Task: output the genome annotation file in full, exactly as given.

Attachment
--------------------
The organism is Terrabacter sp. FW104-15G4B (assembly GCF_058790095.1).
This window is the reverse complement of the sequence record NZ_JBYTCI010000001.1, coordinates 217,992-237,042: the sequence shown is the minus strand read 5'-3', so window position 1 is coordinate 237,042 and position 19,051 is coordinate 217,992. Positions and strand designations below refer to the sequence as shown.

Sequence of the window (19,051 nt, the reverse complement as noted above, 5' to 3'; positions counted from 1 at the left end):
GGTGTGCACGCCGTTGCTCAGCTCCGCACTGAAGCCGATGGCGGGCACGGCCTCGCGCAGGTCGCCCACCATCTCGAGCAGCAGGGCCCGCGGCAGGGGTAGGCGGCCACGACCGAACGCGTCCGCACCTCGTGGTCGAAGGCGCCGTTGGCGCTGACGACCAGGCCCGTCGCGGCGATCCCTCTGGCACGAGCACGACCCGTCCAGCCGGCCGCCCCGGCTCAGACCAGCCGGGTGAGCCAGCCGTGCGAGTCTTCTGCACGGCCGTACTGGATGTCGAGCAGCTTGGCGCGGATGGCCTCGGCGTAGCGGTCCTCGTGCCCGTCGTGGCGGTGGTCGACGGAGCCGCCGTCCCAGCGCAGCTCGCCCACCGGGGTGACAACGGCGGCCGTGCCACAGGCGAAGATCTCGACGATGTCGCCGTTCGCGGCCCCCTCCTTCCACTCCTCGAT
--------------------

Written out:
The organism is Terrabacter sp. FW104-15G4B (assembly GCF_058790095.1).
This window is the reverse complement of the sequence record NZ_JBYTCI010000001.1, coordinates 217,992-237,042: the sequence shown is the minus strand read 5'-3', so window position 1 is coordinate 237,042 and position 19,051 is coordinate 217,992. Positions and strand designations below refer to the sequence as shown.

Sequence of the window (19,051 nt, the reverse complement as noted above, 5' to 3'; positions counted from 1 at the left end):
GGTGTGCACGCCGTTGCTCAGCTCCGCACTGAAGCCGATGGCGGGCACGGCCTCGCGCAGGTCGCCCACCATCTCGAGCAGCAGGGCCCGCGGCAGGGGTAGGCGGCCACGACCGAACGCGTCCGCACCTCGTGGTCGAAGGCGCCGTTGGCGCTGACGACCAGGCCCGTCGCGGCGATCCCTCTGGCACGAGCACGACCCGTCCAGCCGGCCGCCCCGGCTCAGACCAGCCGGGTGAGCCAGCCGTGCGAGTCTTCTGCACGGCCGTACTGGATGTCGAGCAGCTTGGCGCGGATGGCCTCGGCGTAGCGGTCCTCGTGCCCGTCGTGGCGGTGGTCGACGGAGCCGCCGTCCCAGCGCAGCTCGCCCACCGGGGTGACAACGGCGGCCGTGCCACAGGCGAAGATCTCGACGATGTCGCCGTTCGCGGCCCCCTCCTTCCACTCCTCGAT